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Repetitive or Restorative?

I have always enjoyed teaching riders to better understand creating an ideal partnership with the horse. This is first and foremost having an understanding of how the horse needs to prepare and coordinate the demands of balancing under a rider. The importance of Dressage is not a style of riding but a knowledge of educating the horses mind and body. This can be compared to the suppling work of Yoga and Physical Therapy exercises.

Stretching the tight muscles that have contracted at the expense of the stronger opposing muscles

  • Giving you repetitive drills that will re-awaken dormant neural connections that are inhibiting your muscles from activating in the right sequence can-correct-muscle-imbalances

  • Working on repetitive movements with your horse who you are asking to be an athlete is no different than a basketball player or competitive runner working on form and drills to become better at their sport.

Are you bored with your arena schooling?

Performed correctly, Repetitive movement is what allows bodies to take the movements we aren’t used to doing and turn it into muscle memory. This creates habit and an automatic response. At first, the horse seems to be resentful and unable to perform the exercise asked at a correct biomechanical approach. As consistency and posture are redesigning the mental and physical capabilities of the horse, he begins to seek the comfort that correct muscle use provides. Choosing harmony over “ frame “ is what creates a deep connection with the horse. Once this door is opened for a better way of training, the rider who sincerely seeks a quiet dialogue of communication will be willing to change their way of thinking.

Yoga can be compared to the suppling benefits of correct Dressage movements.

Additionally, yoga’s focus on mobility and flexibility can contribute to better alignment by releasing muscles that are often tight, such as the hamstrings, and improving mobility of the spine

Many rider’s attempt to ride the horse in the “ finished picture” where the horse feels collected, up, and “on the bit.” What is really happening is the horse is bracing the back muscles and using the trunk to carry himself. This places the horse heavy on the forehand and keeps the front legs from doing the job of balance control. The rider’s mind needs to understand how to guide the horse to correct movement. Intuition is a tool that helps create quiet communication with the horse.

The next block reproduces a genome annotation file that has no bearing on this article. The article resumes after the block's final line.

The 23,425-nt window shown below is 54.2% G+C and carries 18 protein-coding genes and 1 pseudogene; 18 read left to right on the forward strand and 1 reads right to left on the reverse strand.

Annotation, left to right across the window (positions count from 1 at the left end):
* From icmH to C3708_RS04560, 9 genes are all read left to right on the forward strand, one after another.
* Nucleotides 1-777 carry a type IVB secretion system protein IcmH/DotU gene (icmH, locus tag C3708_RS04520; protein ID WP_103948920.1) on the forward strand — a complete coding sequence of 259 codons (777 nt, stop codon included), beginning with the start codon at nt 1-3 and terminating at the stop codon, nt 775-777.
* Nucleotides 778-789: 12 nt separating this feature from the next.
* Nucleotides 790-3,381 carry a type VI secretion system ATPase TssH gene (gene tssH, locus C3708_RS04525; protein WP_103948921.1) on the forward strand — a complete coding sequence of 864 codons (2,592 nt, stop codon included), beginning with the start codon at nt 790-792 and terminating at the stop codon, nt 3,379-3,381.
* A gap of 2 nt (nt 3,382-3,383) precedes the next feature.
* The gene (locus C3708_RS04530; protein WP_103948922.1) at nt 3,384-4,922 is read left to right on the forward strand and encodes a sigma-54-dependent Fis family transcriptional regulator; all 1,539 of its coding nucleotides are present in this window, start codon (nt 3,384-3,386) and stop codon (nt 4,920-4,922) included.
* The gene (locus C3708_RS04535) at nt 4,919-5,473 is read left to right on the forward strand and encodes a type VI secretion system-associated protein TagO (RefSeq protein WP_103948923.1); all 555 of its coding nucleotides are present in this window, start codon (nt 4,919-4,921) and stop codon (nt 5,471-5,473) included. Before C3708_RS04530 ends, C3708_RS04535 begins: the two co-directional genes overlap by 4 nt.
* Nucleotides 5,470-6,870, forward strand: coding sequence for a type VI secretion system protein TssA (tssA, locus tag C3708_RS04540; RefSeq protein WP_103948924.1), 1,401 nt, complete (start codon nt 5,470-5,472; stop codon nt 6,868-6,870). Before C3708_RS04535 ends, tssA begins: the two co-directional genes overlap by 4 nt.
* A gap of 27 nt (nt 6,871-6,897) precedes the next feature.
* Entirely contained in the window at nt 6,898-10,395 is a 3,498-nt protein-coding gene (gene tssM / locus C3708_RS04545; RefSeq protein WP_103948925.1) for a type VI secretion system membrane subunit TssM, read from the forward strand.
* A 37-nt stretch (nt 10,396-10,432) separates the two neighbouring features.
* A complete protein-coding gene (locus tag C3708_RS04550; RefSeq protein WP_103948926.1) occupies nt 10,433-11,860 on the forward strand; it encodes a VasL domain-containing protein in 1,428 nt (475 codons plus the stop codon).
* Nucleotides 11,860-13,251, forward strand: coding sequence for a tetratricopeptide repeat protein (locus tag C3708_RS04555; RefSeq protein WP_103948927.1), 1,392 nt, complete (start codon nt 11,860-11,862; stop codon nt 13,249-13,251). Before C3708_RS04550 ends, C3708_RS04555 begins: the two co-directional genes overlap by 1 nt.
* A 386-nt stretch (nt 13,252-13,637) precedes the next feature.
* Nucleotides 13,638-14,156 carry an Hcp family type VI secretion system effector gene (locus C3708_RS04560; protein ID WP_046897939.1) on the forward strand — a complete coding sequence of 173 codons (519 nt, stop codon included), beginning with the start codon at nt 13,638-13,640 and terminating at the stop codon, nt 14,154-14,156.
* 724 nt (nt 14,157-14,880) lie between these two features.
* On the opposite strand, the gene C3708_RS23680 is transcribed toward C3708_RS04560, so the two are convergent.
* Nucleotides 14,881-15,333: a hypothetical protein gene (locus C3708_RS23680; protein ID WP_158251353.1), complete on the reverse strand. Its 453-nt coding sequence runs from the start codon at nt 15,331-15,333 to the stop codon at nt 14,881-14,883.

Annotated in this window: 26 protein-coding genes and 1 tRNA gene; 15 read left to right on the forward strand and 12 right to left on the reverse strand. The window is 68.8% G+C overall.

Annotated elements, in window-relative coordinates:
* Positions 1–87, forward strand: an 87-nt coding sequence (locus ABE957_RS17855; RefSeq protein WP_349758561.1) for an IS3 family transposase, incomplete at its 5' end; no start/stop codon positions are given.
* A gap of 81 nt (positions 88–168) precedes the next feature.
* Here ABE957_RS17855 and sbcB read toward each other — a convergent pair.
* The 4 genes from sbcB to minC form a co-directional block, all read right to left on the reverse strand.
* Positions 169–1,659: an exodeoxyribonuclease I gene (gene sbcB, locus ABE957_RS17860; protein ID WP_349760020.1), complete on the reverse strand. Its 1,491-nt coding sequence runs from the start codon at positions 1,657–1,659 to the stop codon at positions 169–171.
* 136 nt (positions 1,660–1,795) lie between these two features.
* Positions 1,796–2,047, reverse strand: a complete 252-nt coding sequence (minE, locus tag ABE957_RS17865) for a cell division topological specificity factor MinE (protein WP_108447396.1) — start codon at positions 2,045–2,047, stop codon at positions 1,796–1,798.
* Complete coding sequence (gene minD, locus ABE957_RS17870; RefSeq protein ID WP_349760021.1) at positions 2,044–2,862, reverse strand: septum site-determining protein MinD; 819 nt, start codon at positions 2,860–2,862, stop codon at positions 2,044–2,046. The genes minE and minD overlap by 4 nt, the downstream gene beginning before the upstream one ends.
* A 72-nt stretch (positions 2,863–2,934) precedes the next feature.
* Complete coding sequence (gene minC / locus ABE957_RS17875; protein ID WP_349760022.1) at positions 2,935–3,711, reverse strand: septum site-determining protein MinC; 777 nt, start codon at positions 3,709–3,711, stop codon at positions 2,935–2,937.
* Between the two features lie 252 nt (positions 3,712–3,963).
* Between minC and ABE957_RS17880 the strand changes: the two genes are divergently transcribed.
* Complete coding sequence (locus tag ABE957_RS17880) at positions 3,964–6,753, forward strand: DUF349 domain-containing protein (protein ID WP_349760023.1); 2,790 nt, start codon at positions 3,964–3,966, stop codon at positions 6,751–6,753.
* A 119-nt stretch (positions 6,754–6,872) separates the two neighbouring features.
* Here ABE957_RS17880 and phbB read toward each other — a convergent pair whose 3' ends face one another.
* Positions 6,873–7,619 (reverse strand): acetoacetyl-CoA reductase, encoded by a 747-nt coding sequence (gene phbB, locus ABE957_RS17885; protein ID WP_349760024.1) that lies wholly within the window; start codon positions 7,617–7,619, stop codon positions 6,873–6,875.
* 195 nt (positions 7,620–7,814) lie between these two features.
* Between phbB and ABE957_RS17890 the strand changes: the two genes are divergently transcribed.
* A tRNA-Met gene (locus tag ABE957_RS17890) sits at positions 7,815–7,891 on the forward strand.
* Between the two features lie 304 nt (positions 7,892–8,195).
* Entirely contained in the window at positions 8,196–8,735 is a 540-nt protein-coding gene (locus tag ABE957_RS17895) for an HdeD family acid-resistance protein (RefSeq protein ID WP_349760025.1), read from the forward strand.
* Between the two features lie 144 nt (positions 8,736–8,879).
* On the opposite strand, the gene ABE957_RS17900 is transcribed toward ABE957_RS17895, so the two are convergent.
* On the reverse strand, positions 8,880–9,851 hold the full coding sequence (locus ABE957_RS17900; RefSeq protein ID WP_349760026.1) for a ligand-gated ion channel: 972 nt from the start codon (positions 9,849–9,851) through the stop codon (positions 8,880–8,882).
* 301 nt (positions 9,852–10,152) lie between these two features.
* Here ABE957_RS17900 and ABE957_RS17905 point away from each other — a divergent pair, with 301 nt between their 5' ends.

When the horse is crooked he will tell the rider that he can’t do it, but he will not be able to find the solution himself. It’s the responsibility of the rider to analyze the crookedness in the horse and to find the source for it and correct it. -Jean Luc Cornille/ Science of Motion

Spine control with lateral bending provides equilibrium, flexibility, balance, lightness, strength, etc. However, Jean-Marie Denoix warns that the functional anatomy and sequence of locomotor events that take place are often poorly misunderstood. To the naked eye, the horse appears to be performing sophisticated movements at the highest level. The trainer educated with the knowledge of biomechanics understands that the horse is physically as well as mentally suffering. Incorrect muscles are developing at the expense of the rider seeking excitement of moving up the levels of Dressage.

, Francois Robichon de La Gueriniere warned riders with his published books back in 1733…

“One often demands things that the horses are not capable of doing in a desire to push them too fast and teach them too much. These excessive demands make them hate exercise, strains and tires their sinews and tendons, upon whose elasticity and suppleness depends and often these horses end up ruined when it is believed that they have been trained. Thus, no longer having the strength to fight back, they obey, but without grace or any spirit.’

Instead, a partnership where an educated mind, the rider’s mind, guides the horse’s mental processing toward sophisticated control of the horse’s physique. JLC

Lateral movements are key to helping the horse that has developed improper muscle or has been mentally shut down in submissiveness to pain. Correctly executed lateral movements develop proprioception of joints, tendons and muscles of the limbs and also the vertebral column which is responsible for correct movement and bend. The horse that is heavy on the riders hands or the rider that holds the horses head in a “frame” is continually contracting the back muscles. This eventually keeps the hind legs from doing the job of “ pushing “ the horse from behind and over the back. The improper use of back muscle creates compensations of the proper kinematics, interfering with movement, comfort and finally behavior.

Shoulder in for example is a great gymnastic for developing suppleness as well as symmetrical back muscle use.

The shoulders can only be suppled when the inner hind leg comes close to and in front of the outer hindleg. This creates correct rotation of the spine enabling correct bend.

“The key to good riding, however, is to be able to control and correct oneself constantly. If the rider encounters a problem, he must first look for the cause in himself. Most of the time, the rider is the cause of the problem. Only someone who looks at his own riding critically and is willing to improve constantly and learn more will be a good rider.” - Ernst Hoyos: Dressage Today

“A partnership where an educated mind, the rider’s mind, guides the horse’s mental processing toward sophisticated control of the horse’s physique.”

- Jean Luc Cornille/ Science of Motion

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